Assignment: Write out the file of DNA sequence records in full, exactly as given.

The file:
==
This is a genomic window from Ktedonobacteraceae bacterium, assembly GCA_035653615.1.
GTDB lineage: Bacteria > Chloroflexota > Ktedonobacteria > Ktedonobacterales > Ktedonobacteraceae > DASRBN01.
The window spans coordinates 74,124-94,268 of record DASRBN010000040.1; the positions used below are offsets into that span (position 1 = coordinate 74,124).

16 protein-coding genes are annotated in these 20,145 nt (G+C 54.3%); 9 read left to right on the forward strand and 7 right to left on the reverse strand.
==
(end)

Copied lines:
This is a genomic window from Ktedonobacteraceae bacterium, assembly GCA_035653615.1.
GTDB lineage: Bacteria > Chloroflexota > Ktedonobacteria > Ktedonobacterales > Ktedonobacteraceae > DASRBN01.
The window spans coordinates 74,124-94,268 of record DASRBN010000040.1; the positions used below are offsets into that span (position 1 = coordinate 74,124).

16 protein-coding genes are annotated in these 20,145 nt (G+C 54.3%); 9 read left to right on the forward strand and 7 right to left on the reverse strand.